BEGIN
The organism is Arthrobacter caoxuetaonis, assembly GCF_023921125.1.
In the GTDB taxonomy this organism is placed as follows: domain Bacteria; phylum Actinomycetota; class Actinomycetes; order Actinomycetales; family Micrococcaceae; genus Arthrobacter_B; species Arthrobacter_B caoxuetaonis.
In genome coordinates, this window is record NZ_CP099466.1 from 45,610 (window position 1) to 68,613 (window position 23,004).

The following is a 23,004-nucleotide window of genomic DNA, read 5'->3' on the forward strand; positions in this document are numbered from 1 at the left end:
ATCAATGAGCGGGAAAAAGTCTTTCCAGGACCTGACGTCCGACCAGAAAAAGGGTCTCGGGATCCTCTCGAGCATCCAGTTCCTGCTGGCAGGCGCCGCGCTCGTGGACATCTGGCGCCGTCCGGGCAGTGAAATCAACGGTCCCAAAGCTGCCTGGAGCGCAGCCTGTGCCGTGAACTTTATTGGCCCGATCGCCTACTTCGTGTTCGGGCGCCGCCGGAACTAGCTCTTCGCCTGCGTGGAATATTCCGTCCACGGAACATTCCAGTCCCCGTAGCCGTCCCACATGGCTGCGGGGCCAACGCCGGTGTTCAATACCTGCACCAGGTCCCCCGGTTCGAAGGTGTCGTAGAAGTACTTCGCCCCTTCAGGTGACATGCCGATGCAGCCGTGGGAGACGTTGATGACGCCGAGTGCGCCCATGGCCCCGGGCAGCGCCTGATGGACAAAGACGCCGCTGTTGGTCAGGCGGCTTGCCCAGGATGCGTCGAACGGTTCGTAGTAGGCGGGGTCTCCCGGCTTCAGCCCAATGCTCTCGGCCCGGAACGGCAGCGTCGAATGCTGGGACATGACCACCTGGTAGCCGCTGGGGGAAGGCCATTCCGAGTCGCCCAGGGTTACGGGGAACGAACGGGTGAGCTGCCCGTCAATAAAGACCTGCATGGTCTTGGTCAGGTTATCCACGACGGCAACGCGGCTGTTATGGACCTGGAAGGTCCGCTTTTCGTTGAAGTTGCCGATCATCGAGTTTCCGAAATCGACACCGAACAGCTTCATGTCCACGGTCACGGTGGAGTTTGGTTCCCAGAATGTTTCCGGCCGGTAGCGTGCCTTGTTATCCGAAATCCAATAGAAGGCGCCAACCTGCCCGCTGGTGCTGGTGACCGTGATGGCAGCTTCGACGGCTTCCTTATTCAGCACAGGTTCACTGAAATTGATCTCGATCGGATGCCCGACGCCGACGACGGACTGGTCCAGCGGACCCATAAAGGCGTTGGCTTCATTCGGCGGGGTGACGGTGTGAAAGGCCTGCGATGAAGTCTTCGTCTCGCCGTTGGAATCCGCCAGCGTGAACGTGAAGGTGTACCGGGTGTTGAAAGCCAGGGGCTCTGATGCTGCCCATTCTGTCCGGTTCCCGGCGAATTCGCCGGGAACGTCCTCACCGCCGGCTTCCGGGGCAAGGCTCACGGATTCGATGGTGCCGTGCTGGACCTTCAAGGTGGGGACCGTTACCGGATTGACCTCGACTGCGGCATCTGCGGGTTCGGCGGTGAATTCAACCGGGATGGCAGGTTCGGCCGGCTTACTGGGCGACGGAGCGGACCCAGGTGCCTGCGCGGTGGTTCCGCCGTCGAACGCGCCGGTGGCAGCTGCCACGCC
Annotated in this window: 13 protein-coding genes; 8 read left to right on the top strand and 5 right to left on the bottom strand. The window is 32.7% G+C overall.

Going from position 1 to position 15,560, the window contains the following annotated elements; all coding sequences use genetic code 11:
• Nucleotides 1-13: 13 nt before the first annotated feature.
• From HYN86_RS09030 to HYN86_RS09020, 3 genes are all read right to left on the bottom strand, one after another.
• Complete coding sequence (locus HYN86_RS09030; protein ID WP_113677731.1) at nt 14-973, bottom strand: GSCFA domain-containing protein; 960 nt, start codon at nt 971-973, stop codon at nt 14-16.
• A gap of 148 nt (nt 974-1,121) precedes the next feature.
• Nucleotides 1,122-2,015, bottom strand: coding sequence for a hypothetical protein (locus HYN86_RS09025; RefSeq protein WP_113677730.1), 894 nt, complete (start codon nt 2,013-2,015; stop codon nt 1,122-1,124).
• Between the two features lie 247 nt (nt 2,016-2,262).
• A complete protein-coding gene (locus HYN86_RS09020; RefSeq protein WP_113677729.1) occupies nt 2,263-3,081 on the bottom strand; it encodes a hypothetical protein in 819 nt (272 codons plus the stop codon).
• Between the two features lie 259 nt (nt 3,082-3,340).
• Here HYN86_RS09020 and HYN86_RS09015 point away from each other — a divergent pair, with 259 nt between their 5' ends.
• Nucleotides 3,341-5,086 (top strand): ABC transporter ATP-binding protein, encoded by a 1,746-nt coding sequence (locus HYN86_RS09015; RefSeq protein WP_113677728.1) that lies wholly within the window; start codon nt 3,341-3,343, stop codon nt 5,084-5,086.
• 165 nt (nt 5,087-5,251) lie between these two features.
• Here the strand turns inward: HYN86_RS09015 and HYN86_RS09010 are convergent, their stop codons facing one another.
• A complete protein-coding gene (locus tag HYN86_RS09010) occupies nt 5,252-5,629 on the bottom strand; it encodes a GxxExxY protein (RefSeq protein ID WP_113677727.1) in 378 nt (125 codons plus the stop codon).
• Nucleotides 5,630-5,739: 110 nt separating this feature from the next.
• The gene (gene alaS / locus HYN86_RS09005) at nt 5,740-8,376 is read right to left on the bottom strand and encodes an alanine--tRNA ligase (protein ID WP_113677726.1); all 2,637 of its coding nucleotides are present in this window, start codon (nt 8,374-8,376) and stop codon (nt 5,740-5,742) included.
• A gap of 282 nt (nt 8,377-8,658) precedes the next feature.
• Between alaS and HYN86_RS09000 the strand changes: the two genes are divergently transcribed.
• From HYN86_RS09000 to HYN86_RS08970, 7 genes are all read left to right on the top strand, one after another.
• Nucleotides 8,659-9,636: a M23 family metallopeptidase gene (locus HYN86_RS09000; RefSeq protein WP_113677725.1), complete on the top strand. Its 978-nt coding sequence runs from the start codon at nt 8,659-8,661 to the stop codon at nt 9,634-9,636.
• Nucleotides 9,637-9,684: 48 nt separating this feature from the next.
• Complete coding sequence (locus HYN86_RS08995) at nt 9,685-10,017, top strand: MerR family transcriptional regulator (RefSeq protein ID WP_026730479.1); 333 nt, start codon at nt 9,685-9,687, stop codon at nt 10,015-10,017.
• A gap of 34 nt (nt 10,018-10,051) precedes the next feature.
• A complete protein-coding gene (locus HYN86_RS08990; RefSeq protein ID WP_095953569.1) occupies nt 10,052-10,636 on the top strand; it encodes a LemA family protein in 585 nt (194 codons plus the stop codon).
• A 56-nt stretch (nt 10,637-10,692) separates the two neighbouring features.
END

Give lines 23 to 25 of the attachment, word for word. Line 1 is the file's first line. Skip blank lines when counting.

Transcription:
• A gap of 282 nt (nt 8,377-8,658) precedes the next feature.
• Between alaS and HYN86_RS09000 the strand changes: the two genes are divergently transcribed.
• From HYN86_RS09000 to HYN86_RS08970, 7 genes are all read left to right on the top strand, one after another.